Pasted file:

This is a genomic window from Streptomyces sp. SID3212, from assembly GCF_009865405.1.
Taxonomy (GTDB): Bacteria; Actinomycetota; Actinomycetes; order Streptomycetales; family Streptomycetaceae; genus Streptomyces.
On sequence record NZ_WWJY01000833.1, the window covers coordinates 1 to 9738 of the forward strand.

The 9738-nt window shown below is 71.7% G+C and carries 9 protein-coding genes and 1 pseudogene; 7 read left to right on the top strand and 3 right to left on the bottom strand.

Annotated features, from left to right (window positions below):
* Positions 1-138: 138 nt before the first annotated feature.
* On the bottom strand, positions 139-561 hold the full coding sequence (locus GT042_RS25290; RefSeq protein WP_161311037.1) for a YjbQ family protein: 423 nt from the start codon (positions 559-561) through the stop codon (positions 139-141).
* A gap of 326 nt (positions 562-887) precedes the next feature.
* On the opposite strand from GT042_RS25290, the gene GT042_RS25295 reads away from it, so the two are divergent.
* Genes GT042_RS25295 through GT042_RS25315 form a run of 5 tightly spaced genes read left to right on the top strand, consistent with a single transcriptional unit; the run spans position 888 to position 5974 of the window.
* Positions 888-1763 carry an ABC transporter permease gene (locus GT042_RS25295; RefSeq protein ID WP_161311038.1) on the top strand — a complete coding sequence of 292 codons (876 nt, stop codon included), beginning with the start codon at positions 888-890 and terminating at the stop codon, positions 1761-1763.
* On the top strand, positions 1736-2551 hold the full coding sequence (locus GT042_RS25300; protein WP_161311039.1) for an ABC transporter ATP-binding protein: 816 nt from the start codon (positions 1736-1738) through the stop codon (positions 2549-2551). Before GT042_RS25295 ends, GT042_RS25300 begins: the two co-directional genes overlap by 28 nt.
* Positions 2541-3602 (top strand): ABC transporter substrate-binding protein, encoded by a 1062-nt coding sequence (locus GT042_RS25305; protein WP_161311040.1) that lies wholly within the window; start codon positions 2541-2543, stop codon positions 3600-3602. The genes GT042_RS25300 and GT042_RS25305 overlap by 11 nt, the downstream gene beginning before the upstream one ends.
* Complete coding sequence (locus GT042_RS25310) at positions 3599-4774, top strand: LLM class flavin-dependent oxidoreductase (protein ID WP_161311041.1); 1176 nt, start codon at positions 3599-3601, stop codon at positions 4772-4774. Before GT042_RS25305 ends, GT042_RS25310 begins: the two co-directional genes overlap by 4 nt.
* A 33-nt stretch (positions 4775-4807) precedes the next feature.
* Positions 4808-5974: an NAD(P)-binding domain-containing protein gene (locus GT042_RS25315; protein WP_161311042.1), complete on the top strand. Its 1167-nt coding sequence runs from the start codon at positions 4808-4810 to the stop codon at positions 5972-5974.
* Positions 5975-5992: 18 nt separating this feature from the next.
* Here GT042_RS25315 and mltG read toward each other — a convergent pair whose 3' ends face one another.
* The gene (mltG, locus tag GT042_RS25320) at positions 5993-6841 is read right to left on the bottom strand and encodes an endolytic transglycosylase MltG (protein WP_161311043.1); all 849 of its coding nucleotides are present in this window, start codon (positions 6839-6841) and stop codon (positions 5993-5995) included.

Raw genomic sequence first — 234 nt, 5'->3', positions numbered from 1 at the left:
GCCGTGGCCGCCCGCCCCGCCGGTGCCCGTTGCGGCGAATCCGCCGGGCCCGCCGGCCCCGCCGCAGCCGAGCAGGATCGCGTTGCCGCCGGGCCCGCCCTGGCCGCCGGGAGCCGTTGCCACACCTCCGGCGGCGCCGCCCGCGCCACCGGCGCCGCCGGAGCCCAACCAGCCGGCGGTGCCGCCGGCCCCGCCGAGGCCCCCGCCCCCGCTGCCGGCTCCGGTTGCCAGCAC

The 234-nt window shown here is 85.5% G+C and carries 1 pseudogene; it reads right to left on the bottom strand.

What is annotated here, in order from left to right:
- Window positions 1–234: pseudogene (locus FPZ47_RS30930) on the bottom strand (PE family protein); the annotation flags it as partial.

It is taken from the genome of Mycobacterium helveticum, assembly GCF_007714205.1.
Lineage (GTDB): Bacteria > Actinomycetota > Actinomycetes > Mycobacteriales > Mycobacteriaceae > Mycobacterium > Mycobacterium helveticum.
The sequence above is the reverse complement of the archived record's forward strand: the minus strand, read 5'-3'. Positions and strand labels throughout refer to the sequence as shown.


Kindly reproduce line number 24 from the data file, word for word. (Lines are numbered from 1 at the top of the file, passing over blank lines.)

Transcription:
- Window positions 1–234: pseudogene (locus FPZ47_RS30930) on the bottom strand (PE family protein); the annotation flags it as partial.